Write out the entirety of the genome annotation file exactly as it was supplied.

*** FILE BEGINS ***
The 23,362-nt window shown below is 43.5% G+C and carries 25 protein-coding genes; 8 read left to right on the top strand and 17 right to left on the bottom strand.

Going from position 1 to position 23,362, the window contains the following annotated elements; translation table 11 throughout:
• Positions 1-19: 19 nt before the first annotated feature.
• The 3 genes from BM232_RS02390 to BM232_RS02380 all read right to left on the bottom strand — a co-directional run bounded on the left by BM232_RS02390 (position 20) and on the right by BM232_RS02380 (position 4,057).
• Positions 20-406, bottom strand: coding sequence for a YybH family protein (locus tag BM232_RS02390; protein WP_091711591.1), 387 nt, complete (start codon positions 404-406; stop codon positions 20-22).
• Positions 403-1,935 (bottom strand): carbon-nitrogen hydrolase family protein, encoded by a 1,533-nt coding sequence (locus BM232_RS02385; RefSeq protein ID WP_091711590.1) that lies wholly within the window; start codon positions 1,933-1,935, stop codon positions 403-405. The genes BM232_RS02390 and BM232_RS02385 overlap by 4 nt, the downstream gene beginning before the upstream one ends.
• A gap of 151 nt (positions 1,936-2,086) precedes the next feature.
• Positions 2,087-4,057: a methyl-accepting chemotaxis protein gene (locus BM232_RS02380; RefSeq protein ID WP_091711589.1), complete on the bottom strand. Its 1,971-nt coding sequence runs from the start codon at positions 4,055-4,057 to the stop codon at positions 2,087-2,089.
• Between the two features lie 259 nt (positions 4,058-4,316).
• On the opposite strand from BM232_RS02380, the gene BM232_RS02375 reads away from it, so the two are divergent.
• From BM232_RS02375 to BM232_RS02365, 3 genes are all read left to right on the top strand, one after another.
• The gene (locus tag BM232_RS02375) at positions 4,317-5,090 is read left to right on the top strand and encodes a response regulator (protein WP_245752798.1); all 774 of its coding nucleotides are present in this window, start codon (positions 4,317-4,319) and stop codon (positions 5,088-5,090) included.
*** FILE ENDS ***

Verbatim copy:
The 23,362-nt window shown below is 43.5% G+C and carries 25 protein-coding genes; 8 read left to right on the top strand and 17 right to left on the bottom strand.

Going from position 1 to position 23,362, the window contains the following annotated elements; translation table 11 throughout:
• Positions 1-19: 19 nt before the first annotated feature.
• The 3 genes from BM232_RS02390 to BM232_RS02380 all read right to left on the bottom strand — a co-directional run bounded on the left by BM232_RS02390 (position 20) and on the right by BM232_RS02380 (position 4,057).
• Positions 20-406, bottom strand: coding sequence for a YybH family protein (locus tag BM232_RS02390; protein WP_091711591.1), 387 nt, complete (start codon positions 404-406; stop codon positions 20-22).
• Positions 403-1,935 (bottom strand): carbon-nitrogen hydrolase family protein, encoded by a 1,533-nt coding sequence (locus BM232_RS02385; RefSeq protein ID WP_091711590.1) that lies wholly within the window; start codon positions 1,933-1,935, stop codon positions 403-405. The genes BM232_RS02390 and BM232_RS02385 overlap by 4 nt, the downstream gene beginning before the upstream one ends.
• A gap of 151 nt (positions 1,936-2,086) precedes the next feature.
• Positions 2,087-4,057: a methyl-accepting chemotaxis protein gene (locus BM232_RS02380; RefSeq protein ID WP_091711589.1), complete on the bottom strand. Its 1,971-nt coding sequence runs from the start codon at positions 4,055-4,057 to the stop codon at positions 2,087-2,089.
• Between the two features lie 259 nt (positions 4,058-4,316).
• On the opposite strand from BM232_RS02380, the gene BM232_RS02375 reads away from it, so the two are divergent.
• From BM232_RS02375 to BM232_RS02365, 3 genes are all read left to right on the top strand, one after another.
• The gene (locus tag BM232_RS02375) at positions 4,317-5,090 is read left to right on the top strand and encodes a response regulator (protein WP_245752798.1); all 774 of its coding nucleotides are present in this window, start codon (positions 4,317-4,319) and stop codon (positions 5,088-5,090) included.